Torture regime

#1 - nation, world, technology and Washington area news and headlines
"I'm aware our national security team met on this issue. And I approved," Bush told ABC News' Martha Raddatz on Friday. "I don't know what's new about that; I'm not so sure what's so startling about that."
So there you have it - true.. we've had proof, we've had indication, and certainly reason to investigate, as well as administration obstruction. But a lot of people have said - and is still saying, like Obama for example, that we should only judge their "intents". And not go on a "witch hunt", to prosecute /policies/ we disagree with. Which is the same as immunizing any administration from anything, except from admitting to "high crimes and misdemeanors" themselves. In public.

Well, here's Bush saying right out that he's approved torture. Now what? Clearly some form of escalation against the President is warranted. ..What about prank calling the White House? :rolleyes:

Also, what do you think about Obama's standard for initiating impeachment proceedings?
Last edited:
..But breaking the law is not a problem, when your (apparently valid) excuse is that your Yoo and the DOJ said you could ignore the law as a matter of policy.

So we're only left with prosecuting the president for admitting he's breaking the law. Which, again, he's not actually doing, if their theory on executive power stands - and he can dictate what the law should be.

Example: Bush says (and this is described well on the link in the first post) that they do not torture. Then he says - that means it's legal what they are doing, because they've decided it's not torture, what they are doing. And since the administration has made use of all legal channels they feel is necessary to draw that conclusion, this means what they are doing is legal. I.e., Bush is not actually breaking the law when he's ordering torture, even though the law says - and has said for quite some time - that torture is illegal (or a war- crime, depending on context).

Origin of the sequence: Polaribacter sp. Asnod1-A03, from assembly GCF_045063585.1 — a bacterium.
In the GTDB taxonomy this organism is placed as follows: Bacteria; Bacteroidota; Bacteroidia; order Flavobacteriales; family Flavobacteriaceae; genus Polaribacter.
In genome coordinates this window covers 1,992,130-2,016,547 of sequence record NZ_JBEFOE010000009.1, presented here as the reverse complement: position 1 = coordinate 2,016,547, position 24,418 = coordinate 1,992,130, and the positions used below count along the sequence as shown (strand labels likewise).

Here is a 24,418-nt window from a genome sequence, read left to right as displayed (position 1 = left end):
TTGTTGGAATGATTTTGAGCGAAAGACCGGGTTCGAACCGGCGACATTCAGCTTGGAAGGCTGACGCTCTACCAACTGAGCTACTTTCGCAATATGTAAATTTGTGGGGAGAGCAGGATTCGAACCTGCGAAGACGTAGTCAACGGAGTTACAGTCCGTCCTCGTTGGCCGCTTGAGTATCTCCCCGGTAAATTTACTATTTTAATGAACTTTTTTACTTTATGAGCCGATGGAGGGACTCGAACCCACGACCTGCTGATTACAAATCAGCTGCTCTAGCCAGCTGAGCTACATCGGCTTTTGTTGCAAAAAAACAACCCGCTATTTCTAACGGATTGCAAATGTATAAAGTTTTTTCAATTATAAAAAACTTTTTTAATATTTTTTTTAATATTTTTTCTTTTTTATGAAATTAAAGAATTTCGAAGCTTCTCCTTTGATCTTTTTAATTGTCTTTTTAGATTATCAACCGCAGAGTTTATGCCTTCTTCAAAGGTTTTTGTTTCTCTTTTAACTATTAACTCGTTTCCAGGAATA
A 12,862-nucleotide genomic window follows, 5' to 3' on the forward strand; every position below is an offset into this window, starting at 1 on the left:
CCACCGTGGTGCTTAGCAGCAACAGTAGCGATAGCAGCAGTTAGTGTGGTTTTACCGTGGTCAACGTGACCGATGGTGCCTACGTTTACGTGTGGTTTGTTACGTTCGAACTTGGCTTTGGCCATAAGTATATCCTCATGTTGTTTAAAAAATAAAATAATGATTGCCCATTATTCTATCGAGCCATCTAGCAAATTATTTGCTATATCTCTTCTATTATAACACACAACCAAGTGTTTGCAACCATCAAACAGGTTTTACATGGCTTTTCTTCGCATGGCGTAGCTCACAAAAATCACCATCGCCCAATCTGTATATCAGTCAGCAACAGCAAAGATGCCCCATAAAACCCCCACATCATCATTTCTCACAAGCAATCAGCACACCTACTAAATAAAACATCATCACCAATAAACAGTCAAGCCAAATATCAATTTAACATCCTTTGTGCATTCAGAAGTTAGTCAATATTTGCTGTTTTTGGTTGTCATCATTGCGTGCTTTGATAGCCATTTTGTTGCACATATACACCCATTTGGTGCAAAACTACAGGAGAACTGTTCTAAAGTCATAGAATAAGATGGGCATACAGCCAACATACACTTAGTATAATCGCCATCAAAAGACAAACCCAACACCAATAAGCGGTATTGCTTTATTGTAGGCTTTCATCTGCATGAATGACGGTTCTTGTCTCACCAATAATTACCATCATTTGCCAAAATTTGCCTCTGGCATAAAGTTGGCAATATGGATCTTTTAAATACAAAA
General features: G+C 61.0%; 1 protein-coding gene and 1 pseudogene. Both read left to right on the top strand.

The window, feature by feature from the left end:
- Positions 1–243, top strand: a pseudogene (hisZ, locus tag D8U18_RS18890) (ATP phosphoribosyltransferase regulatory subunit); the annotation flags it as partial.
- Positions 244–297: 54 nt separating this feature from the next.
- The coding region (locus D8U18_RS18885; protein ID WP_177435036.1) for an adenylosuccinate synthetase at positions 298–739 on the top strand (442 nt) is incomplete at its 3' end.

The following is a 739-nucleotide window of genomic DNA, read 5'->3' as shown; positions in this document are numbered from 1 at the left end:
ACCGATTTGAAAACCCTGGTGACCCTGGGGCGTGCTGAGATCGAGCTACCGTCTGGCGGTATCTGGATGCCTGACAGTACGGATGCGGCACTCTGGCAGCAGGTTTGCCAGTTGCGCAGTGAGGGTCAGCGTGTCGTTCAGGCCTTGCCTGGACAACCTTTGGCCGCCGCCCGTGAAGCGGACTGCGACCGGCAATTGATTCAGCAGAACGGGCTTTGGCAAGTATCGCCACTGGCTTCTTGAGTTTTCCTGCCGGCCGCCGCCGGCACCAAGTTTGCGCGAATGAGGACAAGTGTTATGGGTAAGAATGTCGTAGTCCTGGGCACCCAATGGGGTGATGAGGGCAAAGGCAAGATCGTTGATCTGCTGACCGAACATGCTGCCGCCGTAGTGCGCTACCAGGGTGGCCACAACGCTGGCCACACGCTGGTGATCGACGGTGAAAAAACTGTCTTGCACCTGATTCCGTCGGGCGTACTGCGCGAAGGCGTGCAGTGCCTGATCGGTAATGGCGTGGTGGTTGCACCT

And so torture is legal. And noone will be prosecuted for torturing people. This is also clear after McCain and others caved on the torture- provision in the emergency supplemental bill, that would have brought all US personnel under the army field manual standard.

Anyway. So Obama says that ordering torture in this way is not sufficient to initiate impeachment proceedings. Because it's a matter of policy, to torture people, and the intent of the president apparently is good. And therefore it's not enough. Because pursuing impeachment would be to prosecute the president for policy- differences - it would be a witch- hunt, because the two sides disagree on policy- issues, in this case torture. So the president would instead have to declare himself that he's breaking the law, before impeachment proceedings should start.

Still - isn't that simply a fundamental misunderstanding of what impeachment was meant to do? As well as a critical logical mistake concerning how to escape prosecution from breaking the law in any way? I.e., "it's a matter of policy, and you simply disagree, but it's still the law"?

Can the US really afford to have another president like that at the wheel? Or the present one for much longer? Think about Hillary declaring that up is down, and that the law is void as far as her policies are concerned. Does that sound very good?